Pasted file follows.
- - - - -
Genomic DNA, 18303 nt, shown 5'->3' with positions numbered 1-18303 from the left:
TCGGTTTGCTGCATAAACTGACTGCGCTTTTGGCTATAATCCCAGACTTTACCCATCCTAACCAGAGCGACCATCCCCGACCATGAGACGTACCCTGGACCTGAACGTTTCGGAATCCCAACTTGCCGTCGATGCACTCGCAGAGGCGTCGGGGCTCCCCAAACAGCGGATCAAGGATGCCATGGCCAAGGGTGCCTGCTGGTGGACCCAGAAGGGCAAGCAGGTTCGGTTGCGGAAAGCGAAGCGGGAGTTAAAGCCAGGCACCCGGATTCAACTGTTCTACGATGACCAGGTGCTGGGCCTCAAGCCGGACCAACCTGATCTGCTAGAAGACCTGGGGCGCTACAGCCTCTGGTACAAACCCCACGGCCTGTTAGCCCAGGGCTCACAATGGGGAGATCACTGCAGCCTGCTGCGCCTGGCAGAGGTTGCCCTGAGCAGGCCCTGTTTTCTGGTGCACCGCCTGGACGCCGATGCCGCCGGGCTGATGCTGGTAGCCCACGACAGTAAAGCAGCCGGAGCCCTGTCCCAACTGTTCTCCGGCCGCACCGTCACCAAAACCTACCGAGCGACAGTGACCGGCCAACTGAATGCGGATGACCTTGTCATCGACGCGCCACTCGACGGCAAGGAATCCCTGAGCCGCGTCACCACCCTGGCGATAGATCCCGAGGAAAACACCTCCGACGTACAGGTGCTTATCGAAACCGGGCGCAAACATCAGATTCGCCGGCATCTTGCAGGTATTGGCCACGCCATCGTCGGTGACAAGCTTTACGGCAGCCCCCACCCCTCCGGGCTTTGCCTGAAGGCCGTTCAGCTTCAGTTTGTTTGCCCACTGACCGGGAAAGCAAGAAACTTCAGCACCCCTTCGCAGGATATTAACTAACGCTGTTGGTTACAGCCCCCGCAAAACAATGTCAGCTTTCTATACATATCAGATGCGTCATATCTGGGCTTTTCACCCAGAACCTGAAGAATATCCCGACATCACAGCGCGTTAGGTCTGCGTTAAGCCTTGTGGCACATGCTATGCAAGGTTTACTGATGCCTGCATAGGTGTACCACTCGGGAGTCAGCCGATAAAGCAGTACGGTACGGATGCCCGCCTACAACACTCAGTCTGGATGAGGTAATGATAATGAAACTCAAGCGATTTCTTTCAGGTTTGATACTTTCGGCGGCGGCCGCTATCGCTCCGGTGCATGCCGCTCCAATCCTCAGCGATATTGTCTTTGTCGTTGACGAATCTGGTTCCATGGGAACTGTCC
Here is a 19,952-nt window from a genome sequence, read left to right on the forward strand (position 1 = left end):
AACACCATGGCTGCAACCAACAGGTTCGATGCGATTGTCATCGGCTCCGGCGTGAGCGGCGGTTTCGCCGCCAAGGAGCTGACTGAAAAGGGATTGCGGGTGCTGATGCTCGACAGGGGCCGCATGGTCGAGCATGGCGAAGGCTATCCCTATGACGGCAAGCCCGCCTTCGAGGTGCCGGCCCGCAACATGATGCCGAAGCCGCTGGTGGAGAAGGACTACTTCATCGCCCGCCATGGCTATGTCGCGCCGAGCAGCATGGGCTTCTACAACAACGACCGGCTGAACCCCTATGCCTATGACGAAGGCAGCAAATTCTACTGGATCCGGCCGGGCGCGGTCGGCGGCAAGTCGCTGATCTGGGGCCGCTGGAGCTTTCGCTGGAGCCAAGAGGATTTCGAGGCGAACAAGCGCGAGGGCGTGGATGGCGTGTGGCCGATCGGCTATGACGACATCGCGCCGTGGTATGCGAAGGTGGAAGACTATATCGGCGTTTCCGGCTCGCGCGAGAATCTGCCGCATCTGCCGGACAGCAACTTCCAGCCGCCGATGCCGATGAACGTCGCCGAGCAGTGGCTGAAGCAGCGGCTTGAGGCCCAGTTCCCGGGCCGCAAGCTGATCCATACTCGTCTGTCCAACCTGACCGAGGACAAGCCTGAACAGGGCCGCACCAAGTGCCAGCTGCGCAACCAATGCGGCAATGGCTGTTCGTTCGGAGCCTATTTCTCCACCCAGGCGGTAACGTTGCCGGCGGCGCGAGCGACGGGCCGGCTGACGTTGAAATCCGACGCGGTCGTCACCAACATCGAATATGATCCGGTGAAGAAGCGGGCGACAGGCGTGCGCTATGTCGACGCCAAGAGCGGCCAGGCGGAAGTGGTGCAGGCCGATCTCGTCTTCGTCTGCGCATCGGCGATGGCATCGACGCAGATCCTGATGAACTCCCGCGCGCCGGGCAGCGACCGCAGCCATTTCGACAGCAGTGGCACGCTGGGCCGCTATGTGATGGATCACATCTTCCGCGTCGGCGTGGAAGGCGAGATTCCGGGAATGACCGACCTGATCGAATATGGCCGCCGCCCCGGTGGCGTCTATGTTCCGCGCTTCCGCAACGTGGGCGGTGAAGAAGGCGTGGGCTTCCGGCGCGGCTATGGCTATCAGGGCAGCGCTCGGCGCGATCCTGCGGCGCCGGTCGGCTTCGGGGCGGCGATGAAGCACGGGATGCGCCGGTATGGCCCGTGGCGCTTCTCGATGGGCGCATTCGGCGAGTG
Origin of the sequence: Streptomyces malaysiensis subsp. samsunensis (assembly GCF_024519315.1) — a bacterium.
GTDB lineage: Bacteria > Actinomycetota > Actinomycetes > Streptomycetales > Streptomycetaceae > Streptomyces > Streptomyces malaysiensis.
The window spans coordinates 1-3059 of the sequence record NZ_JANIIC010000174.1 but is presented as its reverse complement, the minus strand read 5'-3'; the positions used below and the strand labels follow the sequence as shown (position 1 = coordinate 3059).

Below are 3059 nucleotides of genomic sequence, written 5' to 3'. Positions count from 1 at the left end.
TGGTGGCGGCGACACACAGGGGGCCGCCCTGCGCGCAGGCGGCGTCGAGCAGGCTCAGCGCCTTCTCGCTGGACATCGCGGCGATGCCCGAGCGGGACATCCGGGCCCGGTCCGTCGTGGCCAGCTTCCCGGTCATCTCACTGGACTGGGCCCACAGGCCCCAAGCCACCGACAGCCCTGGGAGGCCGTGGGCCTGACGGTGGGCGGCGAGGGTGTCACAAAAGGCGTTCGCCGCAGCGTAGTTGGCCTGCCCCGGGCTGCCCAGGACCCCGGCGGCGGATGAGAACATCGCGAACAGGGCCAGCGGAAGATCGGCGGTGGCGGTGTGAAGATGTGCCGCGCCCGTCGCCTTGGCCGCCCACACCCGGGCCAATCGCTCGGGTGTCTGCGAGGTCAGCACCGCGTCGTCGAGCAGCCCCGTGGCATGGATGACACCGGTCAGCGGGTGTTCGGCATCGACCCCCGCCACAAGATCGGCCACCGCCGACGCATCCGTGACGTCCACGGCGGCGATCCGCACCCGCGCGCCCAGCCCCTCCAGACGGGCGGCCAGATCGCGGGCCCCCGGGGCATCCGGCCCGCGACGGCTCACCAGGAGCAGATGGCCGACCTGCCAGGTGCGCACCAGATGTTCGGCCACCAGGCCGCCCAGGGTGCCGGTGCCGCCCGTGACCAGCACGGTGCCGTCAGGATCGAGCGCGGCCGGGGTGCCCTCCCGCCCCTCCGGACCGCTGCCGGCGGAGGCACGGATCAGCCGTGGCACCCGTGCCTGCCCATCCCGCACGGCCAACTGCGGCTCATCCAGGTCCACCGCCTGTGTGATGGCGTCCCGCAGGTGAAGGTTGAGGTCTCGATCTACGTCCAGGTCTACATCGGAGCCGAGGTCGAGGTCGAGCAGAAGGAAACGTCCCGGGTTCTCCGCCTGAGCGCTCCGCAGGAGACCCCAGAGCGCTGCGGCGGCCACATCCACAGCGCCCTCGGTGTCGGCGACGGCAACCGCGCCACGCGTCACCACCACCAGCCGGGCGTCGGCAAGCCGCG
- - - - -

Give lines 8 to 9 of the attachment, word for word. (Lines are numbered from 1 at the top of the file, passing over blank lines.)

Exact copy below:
Below are 3059 nucleotides of genomic sequence, written 5' to 3'. Positions count from 1 at the left end.
TGGTGGCGGCGACACACAGGGGGCCGCCCTGCGCGCAGGCGGCGTCGAGCAGGCTCAGCGCCTTCTCGCTGGACATCGCGGCGATGCCCGAGCGGGACATCCGGGCCCGGTCCGTCGTGGCCAGCTTCCCGGTCATCTCACTGGACTGGGCCCACAGGCCCCAAGCCACCGACAGCCCTGGGAGGCCGTGGGCCTGACGGTGGGCGGCGAGGGTGTCACAAAAGGCGTTCGCCGCAGCGTAGTTGGCCTGCCCCGGGCTGCCCAGGACCCCGGCGGCGGATGAGAACATCGCGAACAGGGCCAGCGGAAGATCGGCGGTGGCGGTGTGAAGATGTGCCGCGCCCGTCGCCTTGGCCGCCCACACCCGGGCCAATCGCTCGGGTGTCTGCGAGGTCAGCACCGCGTCGTCGAGCAGCCCCGTGGCATGGATGACACCGGTCAGCGGGTGTTCGGCATCGACCCCCGCCACAAGATCGGCCACCGCCGACGCATCCGTGACGTCCACGGCGGCGATCCGCACCCGCGCGCCCAGCCCCTCCAGACGGGCGGCCAGATCGCGGGCCCCCGGGGCATCCGGCCCGCGACGGCTCACCAGGAGCAGATGGCCGACCTGCCAGGTGCGCACCAGATGTTCGGCCACCAGGCCGCCCAGGGTGCCGGTGCCGCCCGTGACCAGCACGGTGCCGTCAGGATCGAGCGCGGCCGGGGTGCCCTCCCGCCCCTCCGGACCGCTGCCGGCGGAGGCACGGATCAGCCGTGGCACCCGTGCCTGCCCATCCCGCACGGCCAACTGCGGCTCATCCAGGTCCACCGCCTGTGTGATGGCGTCCCGCAGGTGAAGGTTGAGGTCTCGATCTACGTCCAGGTCTACATCGGAGCCGAGGTCGAGGTCGAGCAGAAGGAAACGTCCCGGGTTCTCCGCCTGAGCGCTCCGCAGGAGACCCCAGAGCGCTGCGGCGGCCACATCCACAGCGCCCTCGGTGTCGGCGACGGCAACCGCGCCACGCGTCACCACCACCAGCCGGGCGTCGGCAAGCCGCG